St. Paul Lutheran Church, Runge: The Greatest Christmas Gift - His Son
Dec 27, 2012 | 974 views | 0 0 comments | 7 7 recommendations | email to a friend | print
Pastor Randal Bruno wrote this message for the December newsletter of St. Paul Lutheran Church in Runge. We invite each of you to services on Sunday mornings at 8:30 a.m.

And he said to them, "The harvest is plentiful, but the laborers are few. Therefore pray earnestly to the Lord of the harvest to send out laborers into his harvest. (Luke 10:2 ESV)

For some reason it always seems to happen to me. When my wife and I go into one grocery store or another it is inevitable, even when there is a multitude to select from, that I manage to grab the one cart with bad wheels. It takes only a few steps with the cart for me to feel and hear its poor condition. I never try to take it back or exchange it. I just live with it, for it seems to be my fate. I must just be the "lucky" one. I know that all other carts are not the same because most other people are walking around with relatively well functioning, quiet ones. Mine though is usually the one you can hear from the other side of the store. It squeaks, rattles, knocks, clatters, shakes, and generally unnerves those near me in fear that I might try to switch it with theirs. My carts should have been retired a long time ago but the store truly wants to get its money's worth. I have a name for these particular carts that are so attracted to me; I call them "woggety-boogety carts". One thing is for sure, you can tell where I am in the store; I am difficult to lose.

As you probably can guess, due to my poor decision in carts, I tend to attract a lot of unwanted attention in the store. Some people pass by with a look of sympathy; they are the ones who must every great once in a while share my fate. Others produce a half-smile on their face; but I just know that secretly they are laughing once I pass on by. Others give me a look of disdain; probably pitying me for being such a poor judge of finer grocery store equipment. Every now and then I consider snatching up one of the abandoned carts sometimes found in the aisles of the store and shifting all my things over. But I am afraid that the management is in on this and I don't want to hear my name called out over the PA system shaming me to go back and claim my originally issued cart.--Fate is a funny thing.

I sometimes wonder, if something as simple as a grocery cart can claim so much attention, why does God remain so quiet? Think about it. God really desires our attention. So why doesn't God just squeak, rattle, knock, clatter, shake, and generally unnerve us once in a while? That would get our attention. I think that it might be better if God were louder and then perhaps we would not be so prone to forget He is around. Instead God is most often content to stay somewhat in the background and rely on gently calling our name to get us to take notice. And although that seems to work too, for there are many followers of God, many others just might need to hear more about Him.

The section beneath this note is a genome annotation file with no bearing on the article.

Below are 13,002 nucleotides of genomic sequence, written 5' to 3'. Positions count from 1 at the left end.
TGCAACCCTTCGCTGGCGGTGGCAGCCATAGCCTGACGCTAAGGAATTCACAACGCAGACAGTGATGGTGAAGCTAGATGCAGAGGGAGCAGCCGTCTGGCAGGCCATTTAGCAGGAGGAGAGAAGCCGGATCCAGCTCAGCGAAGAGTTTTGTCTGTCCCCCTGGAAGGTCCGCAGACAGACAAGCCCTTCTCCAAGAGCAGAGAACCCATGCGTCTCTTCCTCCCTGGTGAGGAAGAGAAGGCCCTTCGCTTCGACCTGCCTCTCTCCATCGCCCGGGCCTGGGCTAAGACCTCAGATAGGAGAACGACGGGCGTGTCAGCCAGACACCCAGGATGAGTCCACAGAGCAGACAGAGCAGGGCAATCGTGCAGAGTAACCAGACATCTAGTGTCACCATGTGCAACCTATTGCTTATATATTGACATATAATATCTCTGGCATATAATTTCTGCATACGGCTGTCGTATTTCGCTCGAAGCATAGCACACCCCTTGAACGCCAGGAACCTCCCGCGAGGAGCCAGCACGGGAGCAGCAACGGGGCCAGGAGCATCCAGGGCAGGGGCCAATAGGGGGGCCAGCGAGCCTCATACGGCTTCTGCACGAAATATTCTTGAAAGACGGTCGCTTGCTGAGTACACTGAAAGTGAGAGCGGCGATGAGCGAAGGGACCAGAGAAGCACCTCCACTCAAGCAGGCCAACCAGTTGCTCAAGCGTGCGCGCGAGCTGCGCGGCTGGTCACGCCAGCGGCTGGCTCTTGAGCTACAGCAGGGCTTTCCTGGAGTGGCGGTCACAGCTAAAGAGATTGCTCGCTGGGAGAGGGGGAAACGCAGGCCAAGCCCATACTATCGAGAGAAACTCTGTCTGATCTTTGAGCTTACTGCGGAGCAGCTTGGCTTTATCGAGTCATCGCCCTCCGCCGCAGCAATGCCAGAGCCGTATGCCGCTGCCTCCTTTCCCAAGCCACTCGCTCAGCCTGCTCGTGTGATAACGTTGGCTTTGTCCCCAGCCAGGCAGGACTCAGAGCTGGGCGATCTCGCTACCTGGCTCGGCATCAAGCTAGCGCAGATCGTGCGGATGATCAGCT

Yet God seems content with calling attention to Himself through His creation and His acts of grace--like the Christmas gift of His Son. And indeed, those appear to suffice. Perhaps it is not God who needs to draw more attention to Him. Perhaps we need to. Perhaps God is really more like the store owner and He is relying on His followers to be more like His "woggety-boogety" carts to the world. Perhaps we should consider squeaking, rattling, knocking, clattering, shaking, and generally unnerving those near enough to hear about God's acts of creation and grace. Sure some may give us looks of half-smiles, disdain, or pity, but they are most often the ones who have the greatest need of hearing about God. For it is through God's acts of creation and grace that we come to know the Father, the Son, and the Holy Spirit. And it is through those acts that we come to have salvation.

The apostles were good at this; they were always looking to be vocal to anyone about the risen savior. There was no shame involved, little hesitation, they spent very few moments contemplating silence; they met others with care, compassion, and a deep desire to tell them about knowing and truly realizing forgiveness through God's gift of His Son. The Apostles did not want to keep God for themselves, they wanted to share Him. They did not do this for themselves; they did it for whomever they met. They knew nothing about "woggety-boogety" carts, but they knew a lot about being a "woggety-boogety" Christian.--And something tells me that when they finally went through the checkout lane, there were a lot of words of thanks from the owner.

Peace, Pastor Randy

"Go therefore and make disciples of all nations, baptizing them in the name of the Father and of the Son and of the Holy Spirit, teaching them to observe all that I have commanded you. And behold, I am with you always, to the end of the age." (Matthew 28:19,20 ESV)
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